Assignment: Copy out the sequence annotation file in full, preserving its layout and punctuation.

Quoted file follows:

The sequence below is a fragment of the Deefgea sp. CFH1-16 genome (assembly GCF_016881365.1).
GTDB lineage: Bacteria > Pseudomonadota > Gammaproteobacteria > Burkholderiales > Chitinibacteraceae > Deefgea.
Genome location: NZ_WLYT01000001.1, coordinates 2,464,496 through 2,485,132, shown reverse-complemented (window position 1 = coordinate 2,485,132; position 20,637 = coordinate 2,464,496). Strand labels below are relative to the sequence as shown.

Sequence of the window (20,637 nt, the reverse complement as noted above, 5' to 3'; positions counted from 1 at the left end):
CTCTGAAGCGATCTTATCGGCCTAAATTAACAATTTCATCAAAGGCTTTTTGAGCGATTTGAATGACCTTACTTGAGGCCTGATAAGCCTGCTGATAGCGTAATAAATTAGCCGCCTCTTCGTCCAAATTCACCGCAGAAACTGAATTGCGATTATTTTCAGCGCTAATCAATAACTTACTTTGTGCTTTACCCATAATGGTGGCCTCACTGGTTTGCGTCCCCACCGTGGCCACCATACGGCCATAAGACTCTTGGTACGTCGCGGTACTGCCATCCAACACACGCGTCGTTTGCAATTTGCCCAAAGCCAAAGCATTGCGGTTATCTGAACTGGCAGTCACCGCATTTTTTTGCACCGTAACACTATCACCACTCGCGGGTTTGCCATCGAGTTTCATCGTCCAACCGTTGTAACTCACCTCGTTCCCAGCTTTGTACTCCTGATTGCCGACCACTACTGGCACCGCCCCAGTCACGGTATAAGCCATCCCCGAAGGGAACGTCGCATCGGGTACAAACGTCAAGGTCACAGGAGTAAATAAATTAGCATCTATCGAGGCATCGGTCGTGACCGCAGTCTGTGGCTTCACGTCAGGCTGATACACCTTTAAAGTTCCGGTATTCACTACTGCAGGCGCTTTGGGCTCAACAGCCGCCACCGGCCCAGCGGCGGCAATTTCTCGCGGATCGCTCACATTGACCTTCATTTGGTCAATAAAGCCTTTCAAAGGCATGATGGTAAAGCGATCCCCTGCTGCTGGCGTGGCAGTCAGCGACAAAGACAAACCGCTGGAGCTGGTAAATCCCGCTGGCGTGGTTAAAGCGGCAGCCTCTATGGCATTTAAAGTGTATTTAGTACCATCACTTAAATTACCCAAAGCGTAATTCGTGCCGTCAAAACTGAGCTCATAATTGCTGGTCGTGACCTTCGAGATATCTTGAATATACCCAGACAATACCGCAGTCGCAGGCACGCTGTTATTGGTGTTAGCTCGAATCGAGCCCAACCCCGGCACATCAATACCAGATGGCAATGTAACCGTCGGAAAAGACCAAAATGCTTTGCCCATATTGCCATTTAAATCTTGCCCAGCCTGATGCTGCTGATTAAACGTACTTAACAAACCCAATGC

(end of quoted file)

The sequence below is a fragment of the Deefgea sp. CFH1-16 genome (assembly GCF_016881365.1).
GTDB lineage: Bacteria > Pseudomonadota > Gammaproteobacteria > Burkholderiales > Chitinibacteraceae > Deefgea.
Genome location: NZ_WLYT01000001.1, coordinates 2,464,496 through 2,485,132, shown reverse-complemented (window position 1 = coordinate 2,485,132; position 20,637 = coordinate 2,464,496). Strand labels below are relative to the sequence as shown.

Sequence of the window (20,637 nt, the reverse complement as noted above, 5' to 3'; positions counted from 1 at the left end):
CTCTGAAGCGATCTTATCGGCCTAAATTAACAATTTCATCAAAGGCTTTTTGAGCGATTTGAATGACCTTACTTGAGGCCTGATAAGCCTGCTGATAGCGTAATAAATTAGCCGCCTCTTCGTCCAAATTCACCGCAGAAACTGAATTGCGATTATTTTCAGCGCTAATCAATAACTTACTTTGTGCTTTACCCATAATGGTGGCCTCACTGGTTTGCGTCCCCACCGTGGCCACCATACGGCCATAAGACTCTTGGTACGTCGCGGTACTGCCATCCAACACACGCGTCGTTTGCAATTTGCCCAAAGCCAAAGCATTGCGGTTATCTGAACTGGCAGTCACCGCATTTTTTTGCACCGTAACACTATCACCACTCGCGGGTTTGCCATCGAGTTTCATCGTCCAACCGTTGTAACTCACCTCGTTCCCAGCTTTGTACTCCTGATTGCCGACCACTACTGGCACCGCCCCAGTCACGGTATAAGCCATCCCCGAAGGGAACGTCGCATCGGGTACAAACGTCAAGGTCACAGGAGTAAATAAATTAGCATCTATCGAGGCATCGGTCGTGACCGCAGTCTGTGGCTTCACGTCAGGCTGATACACCTTTAAAGTTCCGGTATTCACTACTGCAGGCGCTTTGGGCTCAACAGCCGCCACCGGCCCAGCGGCGGCAATTTCTCGCGGATCGCTCACATTGACCTTCATTTGGTCAATAAAGCCTTTCAAAGGCATGATGGTAAAGCGATCCCCTGCTGCTGGCGTGGCAGTCAGCGACAAAGACAAACCGCTGGAGCTGGTAAATCCCGCTGGCGTGGTTAAAGCGGCAGCCTCTATGGCATTTAAAGTGTATTTAGTACCATCACTTAAATTACCCAAAGCGTAATTCGTGCCGTCAAAACTGAGCTCATAATTGCTGGTCGTGACCTTCGAGATATCTTGAATATACCCAGACAATACCGCAGTCGCAGGCACGCTGTTATTGGTGTTAGCTCGAATCGAGCCCAACCCCGGCACATCAATACCAGATGGCAATGTAACCGTCGGAAAAGACCAAAATGCTTTGCCCATATTGCCATTTAAATCTTGCCCAGCCTGATGCTGCTGATTAAACGTACTTAACAAACCCAATGC